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Mass Balance Analysis of Air Change Rate (ACR) and Space Volume on Contaminant Dilution.

ASHRAE Winter Conference, Orlando, FL, 2020

Author:

Kishor Khankari

Abstract:

The ventilation airflow rates are generally specified in terms of Air Changes per Hour (ACH). Such specification requires higher airflow rates for larger spaces irrespective of the strength of contaminants. This study with the help of a mass balance approach evaluates the impact of space volume on the contaminant dilution. It indicates that the specification of the same ACH for all space volumes can make smaller spaces vulnerable to a higher dose of contaminant exposure. This study shows that by proportionately adjusting the ACH with the space volume can maintain the same level of dilution (steady state concentration) and occupant exposure for all space volumes, however, larger spaces may take longer time to reach the steady state. For a given space, with a constant volume, increasing ACH increases both the rate and level of dilution, though with diminishing returns – most of the initial reduction occurs at lower ACH. One log (90 percent) reduction in the contaminant concentration requires ten-fold increase in the supply airflow rate. The rate of concentration build-up and decay depends only on the ACH but not on the individual values of supply airflow rate and/or space volume. Whereas the level of dilution, that is, the steady state concentration for which occupants are exposed for a longer duration, depends only on the supply airflow rate and not on the ACH. The current practice of specifying the same ACH for all space volumes only maintains the same rates of concentration build-up and decay while making smaller spaces more vulnerable for the higher dose of contaminant exposure. This study shows that by proportionately adjusting the ACH with the space volume can maintain the same level of dilution (steady state concentration) and occupant exposure for all space volumes, however, larger space may take longer time to reach the steady state. The mass balance approach assumes well-mixed conditions within a space and cannot predict the non-uniformity in the breathing zone of occupants which requires a detailed three-dimensional transient Computational Fluid Dynamics (CFD) analysis.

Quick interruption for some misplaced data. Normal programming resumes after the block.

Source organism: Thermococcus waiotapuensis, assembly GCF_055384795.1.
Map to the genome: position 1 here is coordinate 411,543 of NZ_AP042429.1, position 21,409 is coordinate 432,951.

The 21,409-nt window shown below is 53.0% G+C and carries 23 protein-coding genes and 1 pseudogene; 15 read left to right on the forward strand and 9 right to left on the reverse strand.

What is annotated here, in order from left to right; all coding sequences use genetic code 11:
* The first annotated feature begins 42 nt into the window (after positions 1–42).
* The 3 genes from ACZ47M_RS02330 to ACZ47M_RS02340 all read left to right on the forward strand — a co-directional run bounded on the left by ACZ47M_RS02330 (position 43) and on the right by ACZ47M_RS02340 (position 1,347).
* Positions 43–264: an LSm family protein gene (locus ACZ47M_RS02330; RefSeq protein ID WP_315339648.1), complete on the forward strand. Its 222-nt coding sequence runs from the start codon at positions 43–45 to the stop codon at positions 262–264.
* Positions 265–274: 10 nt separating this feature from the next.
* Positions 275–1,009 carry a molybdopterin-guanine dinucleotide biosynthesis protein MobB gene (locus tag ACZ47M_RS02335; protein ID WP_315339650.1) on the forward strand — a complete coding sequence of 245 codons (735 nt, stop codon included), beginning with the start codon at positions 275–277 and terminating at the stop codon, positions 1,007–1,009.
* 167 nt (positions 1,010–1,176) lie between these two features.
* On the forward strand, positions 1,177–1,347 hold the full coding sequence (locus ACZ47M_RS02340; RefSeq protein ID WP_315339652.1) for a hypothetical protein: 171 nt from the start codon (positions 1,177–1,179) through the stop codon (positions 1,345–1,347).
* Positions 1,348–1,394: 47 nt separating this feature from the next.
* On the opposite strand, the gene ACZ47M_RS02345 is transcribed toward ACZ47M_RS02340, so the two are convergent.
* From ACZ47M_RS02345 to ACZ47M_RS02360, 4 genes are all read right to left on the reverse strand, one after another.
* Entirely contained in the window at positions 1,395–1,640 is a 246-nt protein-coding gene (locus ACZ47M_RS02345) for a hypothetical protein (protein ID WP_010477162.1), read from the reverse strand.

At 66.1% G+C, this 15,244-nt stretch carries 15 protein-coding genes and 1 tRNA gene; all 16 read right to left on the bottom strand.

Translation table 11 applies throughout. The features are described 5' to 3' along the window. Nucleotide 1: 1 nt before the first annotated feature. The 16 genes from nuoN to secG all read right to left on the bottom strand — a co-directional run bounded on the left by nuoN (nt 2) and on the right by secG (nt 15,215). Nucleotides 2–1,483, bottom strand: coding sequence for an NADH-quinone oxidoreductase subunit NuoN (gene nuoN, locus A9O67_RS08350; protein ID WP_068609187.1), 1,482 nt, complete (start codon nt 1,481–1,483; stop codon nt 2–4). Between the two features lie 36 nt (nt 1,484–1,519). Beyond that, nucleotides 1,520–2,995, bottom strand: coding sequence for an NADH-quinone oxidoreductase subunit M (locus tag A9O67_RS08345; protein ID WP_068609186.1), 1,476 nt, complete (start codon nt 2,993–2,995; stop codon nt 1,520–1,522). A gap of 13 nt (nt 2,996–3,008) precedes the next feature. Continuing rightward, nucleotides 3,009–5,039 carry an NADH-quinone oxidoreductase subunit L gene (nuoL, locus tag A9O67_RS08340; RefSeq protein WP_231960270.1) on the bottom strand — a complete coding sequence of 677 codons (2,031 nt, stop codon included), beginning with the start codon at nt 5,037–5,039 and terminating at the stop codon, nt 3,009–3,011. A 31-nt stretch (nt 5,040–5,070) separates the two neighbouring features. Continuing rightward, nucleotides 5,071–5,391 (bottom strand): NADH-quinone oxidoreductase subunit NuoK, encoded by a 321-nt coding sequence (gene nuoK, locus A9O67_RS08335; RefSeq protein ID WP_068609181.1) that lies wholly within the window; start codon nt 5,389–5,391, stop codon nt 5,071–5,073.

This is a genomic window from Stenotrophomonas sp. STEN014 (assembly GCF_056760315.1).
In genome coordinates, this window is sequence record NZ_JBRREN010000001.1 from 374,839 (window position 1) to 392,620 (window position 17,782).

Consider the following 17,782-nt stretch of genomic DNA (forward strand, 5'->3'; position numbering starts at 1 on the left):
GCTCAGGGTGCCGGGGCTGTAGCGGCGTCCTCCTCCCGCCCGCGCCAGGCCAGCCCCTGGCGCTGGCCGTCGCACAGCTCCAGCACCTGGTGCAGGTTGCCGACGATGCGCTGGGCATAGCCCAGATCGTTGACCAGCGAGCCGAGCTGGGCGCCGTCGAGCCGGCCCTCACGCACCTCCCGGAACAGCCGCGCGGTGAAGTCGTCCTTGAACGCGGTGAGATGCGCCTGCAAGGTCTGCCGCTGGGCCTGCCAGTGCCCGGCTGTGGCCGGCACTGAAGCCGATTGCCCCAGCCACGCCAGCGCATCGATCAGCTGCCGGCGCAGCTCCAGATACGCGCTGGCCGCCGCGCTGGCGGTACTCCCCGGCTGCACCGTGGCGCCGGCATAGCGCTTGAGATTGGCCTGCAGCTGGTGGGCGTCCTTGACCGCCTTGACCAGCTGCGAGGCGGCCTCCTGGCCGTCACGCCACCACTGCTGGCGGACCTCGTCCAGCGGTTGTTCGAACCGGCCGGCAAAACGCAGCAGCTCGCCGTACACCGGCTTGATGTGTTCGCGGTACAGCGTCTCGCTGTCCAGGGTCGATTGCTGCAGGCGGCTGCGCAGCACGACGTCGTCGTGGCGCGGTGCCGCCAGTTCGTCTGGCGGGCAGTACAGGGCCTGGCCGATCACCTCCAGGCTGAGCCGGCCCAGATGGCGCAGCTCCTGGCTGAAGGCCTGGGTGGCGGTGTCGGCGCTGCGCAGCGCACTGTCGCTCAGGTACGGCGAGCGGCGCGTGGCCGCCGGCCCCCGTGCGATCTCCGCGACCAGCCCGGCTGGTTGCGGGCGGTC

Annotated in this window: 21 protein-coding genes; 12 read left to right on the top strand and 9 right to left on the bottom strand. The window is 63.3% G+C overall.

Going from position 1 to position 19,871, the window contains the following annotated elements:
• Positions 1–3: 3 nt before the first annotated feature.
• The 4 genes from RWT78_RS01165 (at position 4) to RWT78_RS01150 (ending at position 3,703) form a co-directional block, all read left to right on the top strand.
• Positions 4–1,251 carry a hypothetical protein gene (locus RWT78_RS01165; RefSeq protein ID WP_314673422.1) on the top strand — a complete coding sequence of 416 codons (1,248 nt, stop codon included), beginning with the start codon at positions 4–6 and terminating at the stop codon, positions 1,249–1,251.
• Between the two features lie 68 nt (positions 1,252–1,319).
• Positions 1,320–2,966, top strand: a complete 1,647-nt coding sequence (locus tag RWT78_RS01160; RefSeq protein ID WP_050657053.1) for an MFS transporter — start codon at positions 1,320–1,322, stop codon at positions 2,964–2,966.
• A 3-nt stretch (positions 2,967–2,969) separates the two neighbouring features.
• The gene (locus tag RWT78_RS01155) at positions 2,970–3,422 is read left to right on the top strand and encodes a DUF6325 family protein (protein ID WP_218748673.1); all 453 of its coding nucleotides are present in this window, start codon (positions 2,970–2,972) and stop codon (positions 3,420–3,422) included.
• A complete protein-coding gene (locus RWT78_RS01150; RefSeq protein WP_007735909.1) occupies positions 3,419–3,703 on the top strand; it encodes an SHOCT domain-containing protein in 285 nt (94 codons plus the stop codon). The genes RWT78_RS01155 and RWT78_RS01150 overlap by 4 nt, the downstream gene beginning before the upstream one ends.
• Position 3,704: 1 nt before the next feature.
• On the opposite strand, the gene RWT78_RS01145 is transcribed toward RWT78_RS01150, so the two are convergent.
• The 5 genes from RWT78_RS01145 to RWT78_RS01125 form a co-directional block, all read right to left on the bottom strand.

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    About the author

    Dr. Kishor Khankari

    ASHRAE Fellow, ASHRAE Distinguished Lecturer

    Dr Kishor Khankari is the founder of AnSight LLC. As a specialist in Computational Fluid Dynamics (CFD), his passion for solving engineering problems and providing sound scientific solutions has led to innovations and optimized designs in the industry.

    A noted expert in his field, he has a Ph.D. from the University of Minnesota and has published in several technical journals and trade magazines. As a well sought-after speaker Dr. Khankari makes regular presentations in various technical conferences and professional meetings worldwide.

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